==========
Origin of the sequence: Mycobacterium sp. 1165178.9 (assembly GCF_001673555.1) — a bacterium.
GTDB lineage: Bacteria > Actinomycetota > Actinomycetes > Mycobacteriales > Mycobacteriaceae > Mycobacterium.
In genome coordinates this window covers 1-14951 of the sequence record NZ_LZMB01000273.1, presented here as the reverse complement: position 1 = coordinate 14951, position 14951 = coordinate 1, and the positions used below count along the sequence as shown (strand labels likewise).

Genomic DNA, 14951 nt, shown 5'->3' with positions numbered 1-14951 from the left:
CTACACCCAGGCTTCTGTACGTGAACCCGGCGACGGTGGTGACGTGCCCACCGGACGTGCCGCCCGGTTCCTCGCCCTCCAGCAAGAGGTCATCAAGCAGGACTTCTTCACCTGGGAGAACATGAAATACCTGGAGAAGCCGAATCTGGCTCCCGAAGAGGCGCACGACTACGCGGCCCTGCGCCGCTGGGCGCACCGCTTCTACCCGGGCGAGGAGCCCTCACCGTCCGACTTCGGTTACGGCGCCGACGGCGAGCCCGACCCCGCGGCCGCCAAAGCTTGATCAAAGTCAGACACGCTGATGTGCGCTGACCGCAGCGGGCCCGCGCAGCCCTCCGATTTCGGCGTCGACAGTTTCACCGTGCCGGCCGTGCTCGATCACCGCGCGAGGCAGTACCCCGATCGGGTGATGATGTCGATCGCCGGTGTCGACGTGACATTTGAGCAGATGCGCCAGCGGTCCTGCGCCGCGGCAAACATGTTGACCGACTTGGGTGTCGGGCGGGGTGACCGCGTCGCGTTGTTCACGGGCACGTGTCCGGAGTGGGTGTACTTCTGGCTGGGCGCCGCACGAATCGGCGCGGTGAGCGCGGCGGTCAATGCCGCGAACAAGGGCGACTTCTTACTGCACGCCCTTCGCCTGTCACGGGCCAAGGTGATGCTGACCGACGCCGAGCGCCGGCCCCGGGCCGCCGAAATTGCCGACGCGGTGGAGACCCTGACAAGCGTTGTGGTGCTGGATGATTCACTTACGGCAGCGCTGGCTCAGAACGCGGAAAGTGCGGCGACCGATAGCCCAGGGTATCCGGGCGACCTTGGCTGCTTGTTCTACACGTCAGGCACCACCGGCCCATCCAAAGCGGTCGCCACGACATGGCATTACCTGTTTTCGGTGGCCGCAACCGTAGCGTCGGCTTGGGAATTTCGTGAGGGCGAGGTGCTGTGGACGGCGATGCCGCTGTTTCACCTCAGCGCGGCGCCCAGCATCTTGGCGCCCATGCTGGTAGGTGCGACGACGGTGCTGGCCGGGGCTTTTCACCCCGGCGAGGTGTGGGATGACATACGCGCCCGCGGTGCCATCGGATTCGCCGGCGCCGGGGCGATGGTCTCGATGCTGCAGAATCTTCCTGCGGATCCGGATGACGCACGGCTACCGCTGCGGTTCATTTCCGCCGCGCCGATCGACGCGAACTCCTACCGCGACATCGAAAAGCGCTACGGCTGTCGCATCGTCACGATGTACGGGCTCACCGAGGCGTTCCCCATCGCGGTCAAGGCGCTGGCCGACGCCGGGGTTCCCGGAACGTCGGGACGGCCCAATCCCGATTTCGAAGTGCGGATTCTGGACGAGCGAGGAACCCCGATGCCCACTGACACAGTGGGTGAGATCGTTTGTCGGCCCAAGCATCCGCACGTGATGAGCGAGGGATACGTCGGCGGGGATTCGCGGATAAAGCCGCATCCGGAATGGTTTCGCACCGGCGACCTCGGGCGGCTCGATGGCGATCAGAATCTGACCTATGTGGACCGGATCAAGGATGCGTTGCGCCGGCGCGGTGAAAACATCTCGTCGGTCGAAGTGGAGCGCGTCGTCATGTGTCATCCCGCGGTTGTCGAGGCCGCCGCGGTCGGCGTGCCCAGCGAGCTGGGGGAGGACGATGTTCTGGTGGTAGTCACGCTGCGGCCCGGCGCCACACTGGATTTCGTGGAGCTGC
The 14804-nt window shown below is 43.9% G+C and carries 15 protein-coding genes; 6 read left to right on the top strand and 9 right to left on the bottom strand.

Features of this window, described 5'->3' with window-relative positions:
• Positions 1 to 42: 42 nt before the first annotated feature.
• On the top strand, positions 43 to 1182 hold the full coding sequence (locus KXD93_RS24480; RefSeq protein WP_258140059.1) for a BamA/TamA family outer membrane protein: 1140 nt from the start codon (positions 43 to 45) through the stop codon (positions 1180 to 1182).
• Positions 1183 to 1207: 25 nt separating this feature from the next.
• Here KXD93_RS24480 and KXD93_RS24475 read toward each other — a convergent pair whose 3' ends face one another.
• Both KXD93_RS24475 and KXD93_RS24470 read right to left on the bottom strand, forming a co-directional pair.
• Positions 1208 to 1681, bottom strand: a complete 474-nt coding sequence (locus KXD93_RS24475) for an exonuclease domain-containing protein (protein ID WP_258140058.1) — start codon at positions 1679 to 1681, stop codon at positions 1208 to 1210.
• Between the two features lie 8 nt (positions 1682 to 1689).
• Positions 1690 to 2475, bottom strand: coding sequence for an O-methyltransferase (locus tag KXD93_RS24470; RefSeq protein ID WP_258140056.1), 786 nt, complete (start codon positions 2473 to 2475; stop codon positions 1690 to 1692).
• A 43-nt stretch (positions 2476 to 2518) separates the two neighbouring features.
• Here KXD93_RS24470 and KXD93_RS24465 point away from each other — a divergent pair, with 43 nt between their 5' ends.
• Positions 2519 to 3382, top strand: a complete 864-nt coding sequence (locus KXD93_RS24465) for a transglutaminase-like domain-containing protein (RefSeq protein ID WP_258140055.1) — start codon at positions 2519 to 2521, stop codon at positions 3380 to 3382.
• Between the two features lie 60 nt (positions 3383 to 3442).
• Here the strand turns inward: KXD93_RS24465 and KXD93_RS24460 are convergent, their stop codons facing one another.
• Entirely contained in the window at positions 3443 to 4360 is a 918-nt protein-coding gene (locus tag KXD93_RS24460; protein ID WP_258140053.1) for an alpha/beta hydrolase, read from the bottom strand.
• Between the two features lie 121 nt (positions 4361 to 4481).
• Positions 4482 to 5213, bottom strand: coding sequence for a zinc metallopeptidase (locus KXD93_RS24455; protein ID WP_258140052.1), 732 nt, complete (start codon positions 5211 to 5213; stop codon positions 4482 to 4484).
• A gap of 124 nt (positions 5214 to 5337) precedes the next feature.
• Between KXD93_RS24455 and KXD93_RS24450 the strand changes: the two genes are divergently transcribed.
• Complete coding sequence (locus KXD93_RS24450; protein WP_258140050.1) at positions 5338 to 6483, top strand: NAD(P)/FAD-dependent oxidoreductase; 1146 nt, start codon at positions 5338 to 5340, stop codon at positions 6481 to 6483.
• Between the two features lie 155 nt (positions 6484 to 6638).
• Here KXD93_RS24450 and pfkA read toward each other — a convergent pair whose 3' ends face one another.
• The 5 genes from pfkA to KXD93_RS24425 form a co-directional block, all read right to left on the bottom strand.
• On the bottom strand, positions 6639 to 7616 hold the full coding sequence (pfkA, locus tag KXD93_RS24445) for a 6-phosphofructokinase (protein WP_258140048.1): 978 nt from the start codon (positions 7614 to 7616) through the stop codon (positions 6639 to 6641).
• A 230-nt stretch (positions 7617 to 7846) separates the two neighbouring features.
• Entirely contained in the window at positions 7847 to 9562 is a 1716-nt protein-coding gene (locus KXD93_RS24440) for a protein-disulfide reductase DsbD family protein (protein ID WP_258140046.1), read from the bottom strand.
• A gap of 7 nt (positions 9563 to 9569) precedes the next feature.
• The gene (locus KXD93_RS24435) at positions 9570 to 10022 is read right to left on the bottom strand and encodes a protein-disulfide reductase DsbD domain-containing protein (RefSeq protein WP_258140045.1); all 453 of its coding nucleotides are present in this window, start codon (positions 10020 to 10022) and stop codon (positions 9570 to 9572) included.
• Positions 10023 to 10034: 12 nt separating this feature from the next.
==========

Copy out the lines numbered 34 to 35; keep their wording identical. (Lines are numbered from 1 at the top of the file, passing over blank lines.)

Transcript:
• The gene (locus KXD93_RS24435) at positions 9570 to 10022 is read right to left on the bottom strand and encodes a protein-disulfide reductase DsbD domain-containing protein (RefSeq protein WP_258140045.1); all 453 of its coding nucleotides are present in this window, start codon (positions 10020 to 10022) and stop codon (positions 9570 to 9572) included.
• Positions 10023 to 10034: 12 nt separating this feature from the next.